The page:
Pak­istan tops Asian tele­com users and in­vest­ment

The Pak Banker - - 6BUSINESS -

Pak­istan tops the South Asians as tele­com users, and as an in­vest­ment desti­na­tion, sev­eral mul­ti­lat­eral in­sti­tu­tions and the World Bank this week said. Pak­istan is lead­ing the re­gion in e-com­merce, dig­i­tal fi­nance and branch­less bank­ing, as the cam­paign for the ex­pan­sion of the Na­tional Fi­nan­cial In­clu­sion Strat­egy goes ahead.

An in­tense use of mo­bile tele­phony, and a range of sev­eral other equip­ment goes on, mov­ing into most of the com­mer­cial, busi­ness, in­dus­trial, education, and news me­dia sec­tors. This sweep is clearly seen from the shores of the Ara­bian Sea, next door to the United Arab Emi­rates, to the Hi­malayan heights and K-2 peaks in the ex­treme north of Pak­istan. In those snow clad re­gions, home to the world's tallest moun­tain peaks, e-com­merce sights and busi­nesses are now spring­ing up fast. Their In­ter­net sees ven­dors busy sell­ing fancy Pak­istani hand­i­crafts to sites as far away as Ger­many, Nor­way and Ja­pan.

This mas­sive trans­for­ma­tion of the tele­com and IT users goes on while Pak­istan is the num­ber one in­vest­ment desti­na­tion for for­eign in­vestors. This mar­ket is swiftly chang­ing to one us­ing all va­ri­eties of mo­bile tele­phony, tele­com and ICT re­lated ser­vices and prod­ucts. Along­side th­ese de­vel­op­ments, the sis­ter in­dus­tries in­clud­ing pro­duc­tion and as­sem­bly of com­put­ers, lap­tops and a wide range of IT equip­ment is also mov­ing up. Th­ese pro­duc­tion ac­tiv­i­ties will ex­pand fur­ther as the govern­ment is con­sid­er­ing var­i­ous pro­pos­als to cut down cur­rent taxes, and pro­vide sev­eral other con­ces­sions. In­cluded in th­ese pro­posal are the ones sub­mit­ted by the Pak­istan Com­puter As­so­ci­a­tion (PAC). PAC has pro­posed a with­drawal of some taxes and levy­ing of fixed cus­toms du­ties and taxes on IT prod­ucts.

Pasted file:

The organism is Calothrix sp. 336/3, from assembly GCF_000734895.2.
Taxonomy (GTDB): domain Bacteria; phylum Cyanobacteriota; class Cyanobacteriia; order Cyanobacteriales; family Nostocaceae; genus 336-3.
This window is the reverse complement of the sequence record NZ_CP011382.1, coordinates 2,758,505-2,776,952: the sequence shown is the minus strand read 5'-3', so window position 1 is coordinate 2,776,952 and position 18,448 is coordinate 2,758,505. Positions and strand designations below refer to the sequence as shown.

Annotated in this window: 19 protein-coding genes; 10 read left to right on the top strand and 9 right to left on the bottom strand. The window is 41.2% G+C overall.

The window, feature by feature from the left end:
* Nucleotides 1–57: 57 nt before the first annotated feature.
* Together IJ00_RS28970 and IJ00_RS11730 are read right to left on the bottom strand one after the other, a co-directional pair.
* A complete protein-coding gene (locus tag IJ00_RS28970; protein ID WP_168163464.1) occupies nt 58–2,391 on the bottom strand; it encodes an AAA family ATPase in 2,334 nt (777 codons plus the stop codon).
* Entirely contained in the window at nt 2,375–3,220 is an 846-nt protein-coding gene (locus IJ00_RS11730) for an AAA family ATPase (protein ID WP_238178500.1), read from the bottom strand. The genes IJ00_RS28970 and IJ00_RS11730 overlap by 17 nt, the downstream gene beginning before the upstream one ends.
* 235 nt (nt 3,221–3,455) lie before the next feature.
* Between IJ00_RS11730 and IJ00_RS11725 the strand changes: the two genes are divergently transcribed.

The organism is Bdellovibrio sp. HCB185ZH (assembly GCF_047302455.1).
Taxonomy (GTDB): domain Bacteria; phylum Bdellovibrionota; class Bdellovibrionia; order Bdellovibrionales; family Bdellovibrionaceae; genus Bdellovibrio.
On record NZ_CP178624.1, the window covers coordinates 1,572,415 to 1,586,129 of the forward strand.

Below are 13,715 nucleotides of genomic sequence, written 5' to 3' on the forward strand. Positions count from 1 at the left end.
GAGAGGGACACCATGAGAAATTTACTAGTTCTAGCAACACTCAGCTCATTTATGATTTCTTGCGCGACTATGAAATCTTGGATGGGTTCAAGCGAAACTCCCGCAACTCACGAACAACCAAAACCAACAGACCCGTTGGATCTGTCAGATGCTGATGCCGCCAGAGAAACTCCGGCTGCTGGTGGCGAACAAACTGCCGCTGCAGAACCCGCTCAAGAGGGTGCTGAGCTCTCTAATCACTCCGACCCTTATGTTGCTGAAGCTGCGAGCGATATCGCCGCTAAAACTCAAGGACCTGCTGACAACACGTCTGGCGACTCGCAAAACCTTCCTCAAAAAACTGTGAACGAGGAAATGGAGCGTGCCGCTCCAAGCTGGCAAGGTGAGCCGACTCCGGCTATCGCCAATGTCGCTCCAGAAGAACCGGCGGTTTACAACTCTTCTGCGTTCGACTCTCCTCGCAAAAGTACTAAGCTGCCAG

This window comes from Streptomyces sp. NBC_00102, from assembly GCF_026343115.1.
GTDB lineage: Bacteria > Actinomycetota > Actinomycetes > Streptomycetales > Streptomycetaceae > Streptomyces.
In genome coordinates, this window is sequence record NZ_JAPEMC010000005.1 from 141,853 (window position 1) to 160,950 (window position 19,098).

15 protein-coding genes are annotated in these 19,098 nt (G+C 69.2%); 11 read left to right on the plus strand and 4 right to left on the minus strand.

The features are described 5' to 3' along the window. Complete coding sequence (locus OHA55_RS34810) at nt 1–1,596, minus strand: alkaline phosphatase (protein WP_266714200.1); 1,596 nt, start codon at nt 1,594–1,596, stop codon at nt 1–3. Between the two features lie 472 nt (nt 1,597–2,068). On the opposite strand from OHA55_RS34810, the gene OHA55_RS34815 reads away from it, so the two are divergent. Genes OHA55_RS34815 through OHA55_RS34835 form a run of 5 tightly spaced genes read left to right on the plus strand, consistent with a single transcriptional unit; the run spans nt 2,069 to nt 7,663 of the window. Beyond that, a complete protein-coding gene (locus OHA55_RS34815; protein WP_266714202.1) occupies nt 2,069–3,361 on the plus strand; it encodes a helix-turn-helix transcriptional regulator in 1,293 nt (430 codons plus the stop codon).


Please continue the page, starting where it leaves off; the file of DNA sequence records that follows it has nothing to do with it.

"Our pro­pos­als will en­cour­age le­gal im­port of IT prod­ucts, re­move taxes re­lat­ing to the Gen­er­al­ized Scheme of Pref­er­ences. It will pro­vide the IT in­dus­try a level play­ing filed, re­duce con­sumer prices, and cut down large scale smug­gling," says PCA chair­man, Mu­nawwar Iqbal. "If the govern­ment agrees to levy a fixed tax on each IT prod­uct, it will bring Rs5.5 bil­lion a year in the form of new rev­enue." Ab­dul Rauf Alam, pres­i­dent of the Fed­er­a­tion of Pak­istan Cham­bers of Com­merce & In­dus­try (FPCC&I) says: "The com­puter in­dus­try in Pak­istan plays a sig­nif­i­cant role in the de­vel­op­ment and progress of the over­all econ­omy. The prob­lems be­ing faced by PCA and other sec­tors of the pri­vate sec­tor are be­ing dis­cussed with Fi­nance Min­ster Ishaq Dar, who is busy pre­par­ing the bud­get and the tax pro­pos­als for the Na­tional Bud­get for 2016."

The bud­get will be un­veiled in June. Mean­while, the World Bank Group and its 25 as­so­ciates in the pro­gramme to reach Uni­ver­sal Fi­nan­cial Ac­cess -2020, of which Pak­istan is a mem­ber, re­ported that "around six per cent of adults in Pak­istan have mo­bile ac­counts as com­pared to South Asia's av­er­age of less than 2.6 per cent."

Pak­istan also has a for­mal and reg­u­lated trans­ac­tion ac­count. It opens ac­cess to other fi­nan­cial ser­vices such as sav­ings pay­ments, in­sur­ance and credit, all of which can help peo­ple bet­ter man­age their lives and re­duce poverty. There are good prospects for both IT-mo­bile tele­phone ser­vices and bank­ing to move ahead hand-in-hand and en­joy tremen­dous growth in th­ese and other sec­tors, which is con­firmed by the sta­tis­tics.

The data in­di­cates that 13 per cent of Pak­istani adults have a for­mal ac­count. Less than five per cent of women are in­cluded in for­mal fi­nan­cial sec­tor. Some 27.5 mil­lion Pak­istani adults cite dis­tance to a fi­nan­cial in­sti­tu­tion as a bar­rier to open­ing a fi­nan­cial ac­count. At the same time 2.9 per cent adult Pak­ista­nis have a debit card. Al­ready, the tele­com sec­tor is go­ing up and up, be it in the im­port of equip­ment, new con­nec­tions, in­no­va­tive and art of the day tech­nol­ogy, its pri­vate use, or its ap­pli­ca­tions rang­ing from e-com­merce to bank­ing and fin­tech. The danc­ing num­bers are in mil­lions, the Pak­istan Tele­com Au­thor­ity (PTA), World Bank and in­ter­na­tional data sources say.

Broad­band sub­scribers have topped 26 mil­lion peo­ple, the PTA said. As such, the broad­band pen­e­tra­tion has gone up from three per cent to more than 15 per cent. The World Bank re­ports that a 10 per cent in­crease in high speed in­ter­net con­nec­tions can boost GDP by 1.38 per cent. The ar­rival of broad­band in Pak­istan is set to have a very pos­i­tive im­pact on its eco­nomic growth. All this shows just how fast and big the rate of div­i­dends and prof­its is to all in this busi­ness of mod­ern tele­coms, and why they should come and in­vest for­eign and do­mes­tic funds in Pak­istan.

Newspapers in English

Newspapers from Pakistan

© PressReader. All rights reserved.